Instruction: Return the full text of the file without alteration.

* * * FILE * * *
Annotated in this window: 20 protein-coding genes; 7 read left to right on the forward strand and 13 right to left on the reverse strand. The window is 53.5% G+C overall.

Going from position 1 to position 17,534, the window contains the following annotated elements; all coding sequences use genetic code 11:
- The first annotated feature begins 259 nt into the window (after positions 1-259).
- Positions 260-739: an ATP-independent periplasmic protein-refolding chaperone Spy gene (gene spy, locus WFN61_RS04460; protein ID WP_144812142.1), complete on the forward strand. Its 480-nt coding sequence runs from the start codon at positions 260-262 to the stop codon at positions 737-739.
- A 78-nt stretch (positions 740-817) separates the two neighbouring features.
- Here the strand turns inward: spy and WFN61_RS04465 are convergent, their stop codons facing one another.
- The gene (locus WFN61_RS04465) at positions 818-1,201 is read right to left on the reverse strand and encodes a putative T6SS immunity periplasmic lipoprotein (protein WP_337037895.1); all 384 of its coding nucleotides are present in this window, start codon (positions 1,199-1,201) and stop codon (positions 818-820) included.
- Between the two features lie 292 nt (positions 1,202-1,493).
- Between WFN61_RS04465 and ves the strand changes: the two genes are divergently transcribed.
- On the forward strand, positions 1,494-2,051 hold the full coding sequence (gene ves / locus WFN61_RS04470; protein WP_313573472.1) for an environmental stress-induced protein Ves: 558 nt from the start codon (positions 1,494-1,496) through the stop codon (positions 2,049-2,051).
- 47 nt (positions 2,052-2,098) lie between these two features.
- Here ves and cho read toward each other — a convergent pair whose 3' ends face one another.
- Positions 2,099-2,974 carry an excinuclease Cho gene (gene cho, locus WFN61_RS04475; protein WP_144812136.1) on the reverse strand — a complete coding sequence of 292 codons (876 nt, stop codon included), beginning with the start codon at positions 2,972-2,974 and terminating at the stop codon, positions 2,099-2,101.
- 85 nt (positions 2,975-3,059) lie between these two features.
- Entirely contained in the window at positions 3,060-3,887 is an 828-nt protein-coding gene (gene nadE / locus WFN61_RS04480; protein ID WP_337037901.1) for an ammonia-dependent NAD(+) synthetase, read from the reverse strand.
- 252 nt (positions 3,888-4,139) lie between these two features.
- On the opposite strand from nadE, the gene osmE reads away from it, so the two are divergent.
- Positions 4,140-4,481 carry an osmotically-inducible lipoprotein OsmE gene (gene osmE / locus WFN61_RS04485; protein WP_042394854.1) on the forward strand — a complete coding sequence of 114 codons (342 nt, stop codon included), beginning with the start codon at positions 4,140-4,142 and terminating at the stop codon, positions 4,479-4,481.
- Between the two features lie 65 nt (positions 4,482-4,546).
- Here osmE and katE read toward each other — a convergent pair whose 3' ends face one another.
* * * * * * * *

Annotated in this window: 20 protein-coding genes; 7 read left to right on the forward strand and 13 right to left on the reverse strand. The window is 53.5% G+C overall.

Going from position 1 to position 17,534, the window contains the following annotated elements; all coding sequences use genetic code 11:
- The first annotated feature begins 259 nt into the window (after positions 1-259).
- Positions 260-739: an ATP-independent periplasmic protein-refolding chaperone Spy gene (gene spy, locus WFN61_RS04460; protein ID WP_144812142.1), complete on the forward strand. Its 480-nt coding sequence runs from the start codon at positions 260-262 to the stop codon at positions 737-739.
- A 78-nt stretch (positions 740-817) separates the two neighbouring features.
- Here the strand turns inward: spy and WFN61_RS04465 are convergent, their stop codons facing one another.
- The gene (locus WFN61_RS04465) at positions 818-1,201 is read right to left on the reverse strand and encodes a putative T6SS immunity periplasmic lipoprotein (protein WP_337037895.1); all 384 of its coding nucleotides are present in this window, start codon (positions 1,199-1,201) and stop codon (positions 818-820) included.
- Between the two features lie 292 nt (positions 1,202-1,493).
- Between WFN61_RS04465 and ves the strand changes: the two genes are divergently transcribed.
- On the forward strand, positions 1,494-2,051 hold the full coding sequence (gene ves / locus WFN61_RS04470; protein WP_313573472.1) for an environmental stress-induced protein Ves: 558 nt from the start codon (positions 1,494-1,496) through the stop codon (positions 2,049-2,051).
- 47 nt (positions 2,052-2,098) lie between these two features.
- Here ves and cho read toward each other — a convergent pair whose 3' ends face one another.
- Positions 2,099-2,974 carry an excinuclease Cho gene (gene cho, locus WFN61_RS04475; protein WP_144812136.1) on the reverse strand — a complete coding sequence of 292 codons (876 nt, stop codon included), beginning with the start codon at positions 2,972-2,974 and terminating at the stop codon, positions 2,099-2,101.
- 85 nt (positions 2,975-3,059) lie between these two features.
- Entirely contained in the window at positions 3,060-3,887 is an 828-nt protein-coding gene (gene nadE / locus WFN61_RS04480; protein ID WP_337037901.1) for an ammonia-dependent NAD(+) synthetase, read from the reverse strand.
- 252 nt (positions 3,888-4,139) lie between these two features.
- On the opposite strand from nadE, the gene osmE reads away from it, so the two are divergent.
- Positions 4,140-4,481 carry an osmotically-inducible lipoprotein OsmE gene (gene osmE / locus WFN61_RS04485; protein WP_042394854.1) on the forward strand — a complete coding sequence of 114 codons (342 nt, stop codon included), beginning with the start codon at positions 4,140-4,142 and terminating at the stop codon, positions 4,479-4,481.
- Between the two features lie 65 nt (positions 4,482-4,546).
- Here osmE and katE read toward each other — a convergent pair whose 3' ends face one another.